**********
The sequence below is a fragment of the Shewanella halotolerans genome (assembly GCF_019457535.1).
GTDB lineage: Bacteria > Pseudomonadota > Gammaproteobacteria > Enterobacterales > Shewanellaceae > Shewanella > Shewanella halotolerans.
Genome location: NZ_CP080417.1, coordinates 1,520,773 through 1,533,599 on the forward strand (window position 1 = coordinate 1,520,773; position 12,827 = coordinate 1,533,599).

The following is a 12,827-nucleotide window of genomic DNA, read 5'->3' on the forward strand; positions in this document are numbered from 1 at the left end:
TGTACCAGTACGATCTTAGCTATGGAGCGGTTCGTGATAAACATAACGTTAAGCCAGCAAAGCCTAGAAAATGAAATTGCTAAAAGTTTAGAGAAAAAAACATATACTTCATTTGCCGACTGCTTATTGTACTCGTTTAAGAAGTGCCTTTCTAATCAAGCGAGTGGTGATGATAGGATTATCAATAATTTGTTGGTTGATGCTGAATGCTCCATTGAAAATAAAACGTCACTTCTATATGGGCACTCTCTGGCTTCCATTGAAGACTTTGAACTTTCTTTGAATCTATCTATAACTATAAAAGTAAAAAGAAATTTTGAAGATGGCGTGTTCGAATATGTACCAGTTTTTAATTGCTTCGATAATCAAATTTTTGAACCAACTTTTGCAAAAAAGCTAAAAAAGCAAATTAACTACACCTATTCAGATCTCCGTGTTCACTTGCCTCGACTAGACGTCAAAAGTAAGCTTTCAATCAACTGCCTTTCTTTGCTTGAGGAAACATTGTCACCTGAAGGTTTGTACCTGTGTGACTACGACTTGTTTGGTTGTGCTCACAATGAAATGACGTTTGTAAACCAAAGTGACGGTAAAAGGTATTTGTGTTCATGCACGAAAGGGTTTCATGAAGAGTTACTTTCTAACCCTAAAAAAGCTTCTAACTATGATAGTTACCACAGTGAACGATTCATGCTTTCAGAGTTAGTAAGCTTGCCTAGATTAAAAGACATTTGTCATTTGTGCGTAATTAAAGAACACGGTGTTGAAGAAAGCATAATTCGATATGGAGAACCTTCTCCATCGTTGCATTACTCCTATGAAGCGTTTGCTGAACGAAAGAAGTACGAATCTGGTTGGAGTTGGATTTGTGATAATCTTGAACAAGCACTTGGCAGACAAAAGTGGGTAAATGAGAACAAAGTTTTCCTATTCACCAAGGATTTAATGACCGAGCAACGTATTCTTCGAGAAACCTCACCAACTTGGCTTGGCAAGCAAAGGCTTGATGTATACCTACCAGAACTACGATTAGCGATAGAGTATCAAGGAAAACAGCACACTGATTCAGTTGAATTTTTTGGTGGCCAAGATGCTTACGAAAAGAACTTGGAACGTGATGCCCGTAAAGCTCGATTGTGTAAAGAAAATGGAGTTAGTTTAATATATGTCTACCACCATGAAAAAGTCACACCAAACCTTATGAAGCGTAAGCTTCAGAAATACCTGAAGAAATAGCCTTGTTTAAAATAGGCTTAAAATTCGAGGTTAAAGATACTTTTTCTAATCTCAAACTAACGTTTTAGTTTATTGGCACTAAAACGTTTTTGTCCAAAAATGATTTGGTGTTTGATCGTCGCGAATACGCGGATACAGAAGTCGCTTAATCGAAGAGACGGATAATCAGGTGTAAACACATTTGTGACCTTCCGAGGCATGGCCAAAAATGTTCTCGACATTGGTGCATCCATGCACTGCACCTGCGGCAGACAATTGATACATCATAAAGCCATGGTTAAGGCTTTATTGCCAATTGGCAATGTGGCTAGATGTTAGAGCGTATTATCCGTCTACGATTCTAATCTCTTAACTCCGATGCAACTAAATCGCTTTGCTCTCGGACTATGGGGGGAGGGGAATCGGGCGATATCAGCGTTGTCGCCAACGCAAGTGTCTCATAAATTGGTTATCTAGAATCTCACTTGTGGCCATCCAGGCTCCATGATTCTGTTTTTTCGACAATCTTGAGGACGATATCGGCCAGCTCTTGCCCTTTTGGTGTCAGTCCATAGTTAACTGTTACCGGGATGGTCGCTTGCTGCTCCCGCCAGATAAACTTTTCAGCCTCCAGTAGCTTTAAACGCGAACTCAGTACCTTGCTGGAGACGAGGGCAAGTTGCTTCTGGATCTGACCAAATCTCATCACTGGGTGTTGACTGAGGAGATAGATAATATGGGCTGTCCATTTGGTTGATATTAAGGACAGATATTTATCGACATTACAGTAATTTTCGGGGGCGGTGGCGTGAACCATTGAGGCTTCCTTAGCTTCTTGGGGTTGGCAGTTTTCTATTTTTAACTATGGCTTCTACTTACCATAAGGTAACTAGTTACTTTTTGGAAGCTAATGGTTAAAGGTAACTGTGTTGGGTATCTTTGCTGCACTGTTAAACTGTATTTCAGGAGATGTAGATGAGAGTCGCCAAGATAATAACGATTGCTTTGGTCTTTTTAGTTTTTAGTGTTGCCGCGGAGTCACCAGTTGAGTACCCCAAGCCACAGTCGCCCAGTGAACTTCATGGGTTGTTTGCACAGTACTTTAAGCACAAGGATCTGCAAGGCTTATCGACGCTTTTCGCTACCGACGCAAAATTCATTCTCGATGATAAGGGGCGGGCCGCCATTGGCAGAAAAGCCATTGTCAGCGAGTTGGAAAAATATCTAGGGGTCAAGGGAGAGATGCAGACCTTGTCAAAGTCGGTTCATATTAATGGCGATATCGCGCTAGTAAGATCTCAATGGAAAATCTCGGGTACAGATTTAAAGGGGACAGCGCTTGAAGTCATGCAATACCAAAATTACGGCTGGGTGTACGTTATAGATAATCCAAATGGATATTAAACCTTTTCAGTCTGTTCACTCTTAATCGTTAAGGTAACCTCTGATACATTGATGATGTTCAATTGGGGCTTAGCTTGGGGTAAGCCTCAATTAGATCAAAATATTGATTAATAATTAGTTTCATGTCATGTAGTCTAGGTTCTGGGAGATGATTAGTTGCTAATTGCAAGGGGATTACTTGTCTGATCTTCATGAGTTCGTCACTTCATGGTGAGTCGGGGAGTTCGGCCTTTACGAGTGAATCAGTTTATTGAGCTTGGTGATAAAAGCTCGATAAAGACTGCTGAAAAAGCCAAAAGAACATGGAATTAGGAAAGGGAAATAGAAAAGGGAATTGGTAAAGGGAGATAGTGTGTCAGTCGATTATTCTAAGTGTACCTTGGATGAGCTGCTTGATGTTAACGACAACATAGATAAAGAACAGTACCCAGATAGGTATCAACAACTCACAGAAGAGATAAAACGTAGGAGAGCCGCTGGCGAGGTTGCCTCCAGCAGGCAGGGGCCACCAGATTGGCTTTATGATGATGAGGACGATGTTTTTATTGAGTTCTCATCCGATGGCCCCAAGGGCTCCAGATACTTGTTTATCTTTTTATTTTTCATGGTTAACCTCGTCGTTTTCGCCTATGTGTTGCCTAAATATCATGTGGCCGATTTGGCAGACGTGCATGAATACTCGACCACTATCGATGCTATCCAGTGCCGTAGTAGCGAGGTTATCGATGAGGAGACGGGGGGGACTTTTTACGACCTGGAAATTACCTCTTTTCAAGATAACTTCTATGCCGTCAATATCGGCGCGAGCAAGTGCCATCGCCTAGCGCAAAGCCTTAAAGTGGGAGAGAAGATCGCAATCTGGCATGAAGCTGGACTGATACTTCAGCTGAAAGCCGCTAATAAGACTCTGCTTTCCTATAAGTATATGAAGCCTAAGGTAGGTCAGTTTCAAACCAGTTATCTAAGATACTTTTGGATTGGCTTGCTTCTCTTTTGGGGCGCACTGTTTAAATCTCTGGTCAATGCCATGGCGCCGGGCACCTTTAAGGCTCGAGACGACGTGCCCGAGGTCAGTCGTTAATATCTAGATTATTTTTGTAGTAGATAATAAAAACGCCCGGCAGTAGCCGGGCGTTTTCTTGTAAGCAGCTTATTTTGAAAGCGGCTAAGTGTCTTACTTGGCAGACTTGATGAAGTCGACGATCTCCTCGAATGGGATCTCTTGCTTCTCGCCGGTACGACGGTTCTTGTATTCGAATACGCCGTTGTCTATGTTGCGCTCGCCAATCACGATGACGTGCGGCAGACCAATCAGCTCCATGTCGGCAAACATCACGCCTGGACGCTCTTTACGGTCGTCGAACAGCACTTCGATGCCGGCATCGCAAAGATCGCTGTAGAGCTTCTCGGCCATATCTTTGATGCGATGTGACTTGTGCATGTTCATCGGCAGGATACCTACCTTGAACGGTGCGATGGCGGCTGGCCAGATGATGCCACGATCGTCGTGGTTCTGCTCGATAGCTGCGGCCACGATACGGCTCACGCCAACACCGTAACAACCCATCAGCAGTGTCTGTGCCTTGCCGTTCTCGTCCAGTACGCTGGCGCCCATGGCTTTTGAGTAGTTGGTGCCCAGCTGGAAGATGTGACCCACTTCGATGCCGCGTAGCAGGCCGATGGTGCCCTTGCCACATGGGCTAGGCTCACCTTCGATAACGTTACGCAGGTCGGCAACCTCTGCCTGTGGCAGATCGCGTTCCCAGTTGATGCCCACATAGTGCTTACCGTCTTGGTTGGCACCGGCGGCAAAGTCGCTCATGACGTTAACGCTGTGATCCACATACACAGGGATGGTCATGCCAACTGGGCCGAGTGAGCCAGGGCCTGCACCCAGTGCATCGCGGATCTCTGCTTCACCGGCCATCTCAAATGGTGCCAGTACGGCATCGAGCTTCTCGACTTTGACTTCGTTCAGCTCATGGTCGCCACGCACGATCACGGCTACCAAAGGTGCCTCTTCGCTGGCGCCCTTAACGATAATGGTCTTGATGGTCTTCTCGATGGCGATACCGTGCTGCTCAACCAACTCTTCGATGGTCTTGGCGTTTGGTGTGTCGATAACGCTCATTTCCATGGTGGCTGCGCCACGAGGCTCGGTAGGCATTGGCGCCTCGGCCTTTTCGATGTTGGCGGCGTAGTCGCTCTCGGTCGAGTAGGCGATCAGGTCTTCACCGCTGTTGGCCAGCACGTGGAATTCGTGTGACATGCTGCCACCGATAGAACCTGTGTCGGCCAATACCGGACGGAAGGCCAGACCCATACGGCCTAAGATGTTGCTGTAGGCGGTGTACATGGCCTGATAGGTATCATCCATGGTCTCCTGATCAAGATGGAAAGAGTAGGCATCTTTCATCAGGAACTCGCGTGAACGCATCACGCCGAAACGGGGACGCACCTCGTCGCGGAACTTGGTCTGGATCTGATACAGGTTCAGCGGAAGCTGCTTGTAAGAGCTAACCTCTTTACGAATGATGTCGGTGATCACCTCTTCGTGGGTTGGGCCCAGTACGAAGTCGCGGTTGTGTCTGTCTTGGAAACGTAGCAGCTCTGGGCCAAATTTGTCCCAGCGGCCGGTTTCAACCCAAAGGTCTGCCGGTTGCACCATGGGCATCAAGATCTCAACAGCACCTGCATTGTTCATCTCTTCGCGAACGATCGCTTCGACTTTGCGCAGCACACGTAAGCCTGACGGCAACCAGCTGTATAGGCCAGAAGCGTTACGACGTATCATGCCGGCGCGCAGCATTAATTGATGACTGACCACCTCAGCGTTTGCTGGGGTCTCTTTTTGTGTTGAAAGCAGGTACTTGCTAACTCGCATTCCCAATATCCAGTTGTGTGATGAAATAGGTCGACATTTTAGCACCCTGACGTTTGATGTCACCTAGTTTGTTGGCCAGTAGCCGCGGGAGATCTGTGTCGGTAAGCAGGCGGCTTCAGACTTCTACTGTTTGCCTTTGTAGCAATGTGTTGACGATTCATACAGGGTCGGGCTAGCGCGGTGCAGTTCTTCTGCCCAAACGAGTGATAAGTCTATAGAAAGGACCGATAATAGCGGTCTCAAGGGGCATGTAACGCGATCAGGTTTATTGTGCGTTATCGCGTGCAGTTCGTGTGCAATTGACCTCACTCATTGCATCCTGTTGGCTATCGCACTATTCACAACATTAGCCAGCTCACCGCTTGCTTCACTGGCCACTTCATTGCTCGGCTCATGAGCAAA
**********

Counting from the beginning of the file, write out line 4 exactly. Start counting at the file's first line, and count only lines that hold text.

The following is a 12,827-nucleotide window of genomic DNA, read 5'->3' on the forward strand; positions in this document are numbered from 1 at the left end: